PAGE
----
Reflectance confocal microscopy has many properties similar to both dermoscopy and histology (Table).1-3,24-28 Dermoscopy and RCM are used by physicians to noninvasively analyze lesions en face in real time; both modalities operate through optical magnification and liquid immersion without exogenous contrast agents and can be used to monitor lesion progression over time.25,29 However, when comparing these modalities for melanoma identification among equivocal melanocytic lesions, they revealed statistically similar sensitivities (dermoscopy, 88%; RCM, 91%) but notably different specificities with RCM achieving more than double the specificity (dermoscopy, 32%; RCM, 68%).30

Similar to histology images, RCM images provide high axial and lateral resolution, delineating cellular and morphologic architecture in both vertical and horizontal planes.29,31 Unlike histology, RCM does not require tissue removal and processing, thus the images are immediately available for analysis. Although RCM is noninvasive similar to dermoscopy and has resolutions comparable to histology, it uniquely demonstrates the dynamic processes of living skin in real time.1-3

Technical Properties of RCM

There are 7 components to the microscope: a laser light source, scanning elements, a relay telescope, a beam splitter, a pinhole aperture, an objective lens, and a detector (Figure 1).1,2,32 A low-power laser beam illuminates a point on or within the skin. The scattered light reflected back into the optical system is imaged on a detector. A pinhole aperture in front of this detector filters out the scattered light and allows only the light from the image plane (a thin, in-focus plane in the tissue) to pass through, creating a high-resolution image (3–5 μm horizontal optical sections) of the target lesion. The optical parameters include an 830-nm laser with an operating power of 22 mW and an immersion objective lens with a 0.9 numerical aperture. Each image has a 500-μm field of view with approximately ×30 magnification. A larger 2-dimensional image is created when the laser rapidly scans across the plane of the skin lesion, sequentially capturing multiple images. These individual images are stitched together to create a mosaic with a field of up to 8×8 mm.1,2,32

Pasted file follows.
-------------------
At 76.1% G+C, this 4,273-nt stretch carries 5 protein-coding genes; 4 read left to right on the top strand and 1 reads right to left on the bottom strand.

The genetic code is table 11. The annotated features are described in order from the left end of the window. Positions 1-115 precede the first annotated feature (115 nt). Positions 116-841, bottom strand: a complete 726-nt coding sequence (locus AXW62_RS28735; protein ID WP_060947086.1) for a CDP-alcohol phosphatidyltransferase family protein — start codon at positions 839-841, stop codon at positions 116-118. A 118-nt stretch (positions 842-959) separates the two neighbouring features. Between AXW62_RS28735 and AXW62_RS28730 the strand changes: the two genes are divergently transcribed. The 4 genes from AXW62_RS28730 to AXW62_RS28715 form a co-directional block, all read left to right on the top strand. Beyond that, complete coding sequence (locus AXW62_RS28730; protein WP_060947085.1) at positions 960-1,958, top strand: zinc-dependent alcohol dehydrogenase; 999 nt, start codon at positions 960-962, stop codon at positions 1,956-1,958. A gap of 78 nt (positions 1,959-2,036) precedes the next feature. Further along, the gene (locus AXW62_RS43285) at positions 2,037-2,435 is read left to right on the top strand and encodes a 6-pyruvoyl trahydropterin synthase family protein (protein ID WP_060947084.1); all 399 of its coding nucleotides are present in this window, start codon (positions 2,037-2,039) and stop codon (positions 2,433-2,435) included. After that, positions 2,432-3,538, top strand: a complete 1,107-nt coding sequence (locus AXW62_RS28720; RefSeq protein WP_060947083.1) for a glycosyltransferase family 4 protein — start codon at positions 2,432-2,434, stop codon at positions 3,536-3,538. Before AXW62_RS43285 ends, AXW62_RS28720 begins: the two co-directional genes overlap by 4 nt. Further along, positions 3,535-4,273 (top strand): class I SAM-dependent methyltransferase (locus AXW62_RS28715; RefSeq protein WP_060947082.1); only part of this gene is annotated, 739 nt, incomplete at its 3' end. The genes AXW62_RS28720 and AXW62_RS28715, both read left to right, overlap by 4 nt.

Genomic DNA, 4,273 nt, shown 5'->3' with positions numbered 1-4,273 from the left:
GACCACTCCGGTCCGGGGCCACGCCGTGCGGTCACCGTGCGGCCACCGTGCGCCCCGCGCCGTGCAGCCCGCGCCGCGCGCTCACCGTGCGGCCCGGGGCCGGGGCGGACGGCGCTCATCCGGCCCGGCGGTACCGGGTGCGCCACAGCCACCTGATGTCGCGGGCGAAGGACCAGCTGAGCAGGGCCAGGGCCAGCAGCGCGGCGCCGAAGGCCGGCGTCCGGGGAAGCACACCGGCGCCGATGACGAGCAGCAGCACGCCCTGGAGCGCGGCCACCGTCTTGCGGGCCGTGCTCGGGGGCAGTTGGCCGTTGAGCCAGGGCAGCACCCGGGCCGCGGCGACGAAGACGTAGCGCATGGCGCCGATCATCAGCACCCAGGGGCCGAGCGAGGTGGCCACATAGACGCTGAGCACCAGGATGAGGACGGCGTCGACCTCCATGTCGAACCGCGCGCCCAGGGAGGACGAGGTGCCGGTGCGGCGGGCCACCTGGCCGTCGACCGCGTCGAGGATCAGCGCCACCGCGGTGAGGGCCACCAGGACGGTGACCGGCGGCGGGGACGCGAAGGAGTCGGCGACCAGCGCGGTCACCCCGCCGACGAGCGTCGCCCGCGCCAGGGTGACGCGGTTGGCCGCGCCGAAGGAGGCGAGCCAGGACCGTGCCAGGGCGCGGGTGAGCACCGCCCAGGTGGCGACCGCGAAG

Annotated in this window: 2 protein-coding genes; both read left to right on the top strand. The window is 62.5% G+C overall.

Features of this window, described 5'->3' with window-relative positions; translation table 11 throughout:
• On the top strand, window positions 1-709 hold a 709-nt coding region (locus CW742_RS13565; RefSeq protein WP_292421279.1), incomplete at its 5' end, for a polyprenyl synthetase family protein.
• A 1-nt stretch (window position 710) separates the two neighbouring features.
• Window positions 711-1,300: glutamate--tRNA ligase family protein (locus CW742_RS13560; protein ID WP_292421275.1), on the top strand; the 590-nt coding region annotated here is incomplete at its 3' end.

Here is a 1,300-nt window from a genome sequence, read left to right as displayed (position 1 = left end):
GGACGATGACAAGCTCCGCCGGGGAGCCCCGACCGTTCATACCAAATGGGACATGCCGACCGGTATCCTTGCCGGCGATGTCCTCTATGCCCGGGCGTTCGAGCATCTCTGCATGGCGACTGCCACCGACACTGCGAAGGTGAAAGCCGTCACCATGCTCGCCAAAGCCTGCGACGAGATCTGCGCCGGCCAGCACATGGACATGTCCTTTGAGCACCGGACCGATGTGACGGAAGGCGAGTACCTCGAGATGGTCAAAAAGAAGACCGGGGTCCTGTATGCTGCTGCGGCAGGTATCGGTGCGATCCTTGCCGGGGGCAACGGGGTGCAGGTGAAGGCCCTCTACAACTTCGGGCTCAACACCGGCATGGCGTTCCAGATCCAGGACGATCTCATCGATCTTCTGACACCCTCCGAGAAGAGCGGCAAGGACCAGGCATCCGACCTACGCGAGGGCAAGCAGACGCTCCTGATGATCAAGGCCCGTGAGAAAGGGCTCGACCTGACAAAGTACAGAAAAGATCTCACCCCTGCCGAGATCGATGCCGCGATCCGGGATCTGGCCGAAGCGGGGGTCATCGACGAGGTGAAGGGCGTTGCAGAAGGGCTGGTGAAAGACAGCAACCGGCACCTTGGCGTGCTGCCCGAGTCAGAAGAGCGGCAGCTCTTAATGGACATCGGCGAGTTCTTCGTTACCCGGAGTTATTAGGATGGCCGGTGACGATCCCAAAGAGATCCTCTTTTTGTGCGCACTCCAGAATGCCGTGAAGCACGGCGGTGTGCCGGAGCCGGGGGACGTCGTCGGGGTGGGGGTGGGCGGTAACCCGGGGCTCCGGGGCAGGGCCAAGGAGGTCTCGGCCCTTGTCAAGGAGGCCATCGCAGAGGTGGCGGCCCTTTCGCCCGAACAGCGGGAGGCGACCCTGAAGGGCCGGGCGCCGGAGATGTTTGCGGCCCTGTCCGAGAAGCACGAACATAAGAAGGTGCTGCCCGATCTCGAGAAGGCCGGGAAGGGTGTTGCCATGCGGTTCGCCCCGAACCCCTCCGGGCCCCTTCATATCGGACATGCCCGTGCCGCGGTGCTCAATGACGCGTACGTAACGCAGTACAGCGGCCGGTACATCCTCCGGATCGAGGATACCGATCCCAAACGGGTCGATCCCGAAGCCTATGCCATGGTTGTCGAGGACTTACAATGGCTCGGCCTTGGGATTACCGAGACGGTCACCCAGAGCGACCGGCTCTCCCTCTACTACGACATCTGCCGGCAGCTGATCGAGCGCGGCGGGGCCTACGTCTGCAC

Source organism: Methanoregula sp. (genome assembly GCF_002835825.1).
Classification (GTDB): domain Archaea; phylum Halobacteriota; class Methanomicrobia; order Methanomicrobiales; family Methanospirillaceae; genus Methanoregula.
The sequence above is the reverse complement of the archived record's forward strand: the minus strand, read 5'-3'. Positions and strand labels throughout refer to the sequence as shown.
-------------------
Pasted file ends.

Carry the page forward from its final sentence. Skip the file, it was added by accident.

Figure 1. Components of the reflectance confocal microscope. A low-power laser beam illuminates a point on or within the skin. Light reflects back onto the optical system and is imaged on a detector. The pinhole aperture in front of this detector filters out the scattered light and allows only the light from the image plane (a thin, in-focus plane in the tissue) to pass through, creating a high-resolution image of the target lesion.

The maximum imaging depth extends into the papillary dermis (up to 350 mm, depending on tissue thickness).1,2,27,32 Depth of light penetration is limited by wavelength and intensity to maximize resolution of discernible structures and to avoid tissue damage. Contrast is dependent on light scattering, which is generated in 2 ways: (1) by differences between the refractive index of water and tissue constituents, and (2) by diffraction of light by structures similar in size to the illuminating light wavelength. Thus, highly reflective or diffractive structures such as melanin, keratin, hydrated collagen, and melanosomes produce backscattered light that appears bright (white) compared to their surroundings.1,2,27,32